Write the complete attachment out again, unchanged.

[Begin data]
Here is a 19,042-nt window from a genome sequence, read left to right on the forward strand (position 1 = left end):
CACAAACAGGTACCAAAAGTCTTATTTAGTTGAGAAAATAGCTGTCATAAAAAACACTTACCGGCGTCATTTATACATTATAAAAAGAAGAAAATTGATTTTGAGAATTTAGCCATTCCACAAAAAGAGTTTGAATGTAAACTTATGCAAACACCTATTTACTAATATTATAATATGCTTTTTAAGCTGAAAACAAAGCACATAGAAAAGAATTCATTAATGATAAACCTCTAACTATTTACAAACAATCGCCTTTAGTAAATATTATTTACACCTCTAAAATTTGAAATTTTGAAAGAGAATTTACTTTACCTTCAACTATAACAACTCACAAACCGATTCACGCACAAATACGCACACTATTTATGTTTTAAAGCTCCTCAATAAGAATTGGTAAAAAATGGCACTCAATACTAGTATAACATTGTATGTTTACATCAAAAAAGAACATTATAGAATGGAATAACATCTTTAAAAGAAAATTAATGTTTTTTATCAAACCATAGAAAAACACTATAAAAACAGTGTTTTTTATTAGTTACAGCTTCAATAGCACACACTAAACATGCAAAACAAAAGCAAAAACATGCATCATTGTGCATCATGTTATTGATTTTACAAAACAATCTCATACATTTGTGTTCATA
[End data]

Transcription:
Here is a 19,042-nt window from a genome sequence, read left to right on the forward strand (position 1 = left end):
CACAAACAGGTACCAAAAGTCTTATTTAGTTGAGAAAATAGCTGTCATAAAAAACACTTACCGGCGTCATTTATACATTATAAAAAGAAGAAAATTGATTTTGAGAATTTAGCCATTCCACAAAAAGAGTTTGAATGTAAACTTATGCAAACACCTATTTACTAATATTATAATATGCTTTTTAAGCTGAAAACAAAGCACATAGAAAAGAATTCATTAATGATAAACCTCTAACTATTTACAAACAATCGCCTTTAGTAAATATTATTTACACCTCTAAAATTTGAAATTTTGAAAGAGAATTTACTTTACCTTCAACTATAACAACTCACAAACCGATTCACGCACAAATACGCACACTATTTATGTTTTAAAGCTCCTCAATAAGAATTGGTAAAAAATGGCACTCAATACTAGTATAACATTGTATGTTTACATCAAAAAAGAACATTATAGAATGGAATAACATCTTTAAAAGAAAATTAATGTTTTTTATCAAACCATAGAAAAACACTATAAAAACAGTGTTTTTTATTAGTTACAGCTTCAATAGCACACACTAAACATGCAAAACAAAAGCAAAAACATGCATCATTGTGCATCATGTTATTGATTTTACAAAACAATCTCATACATTTGTGTTCATA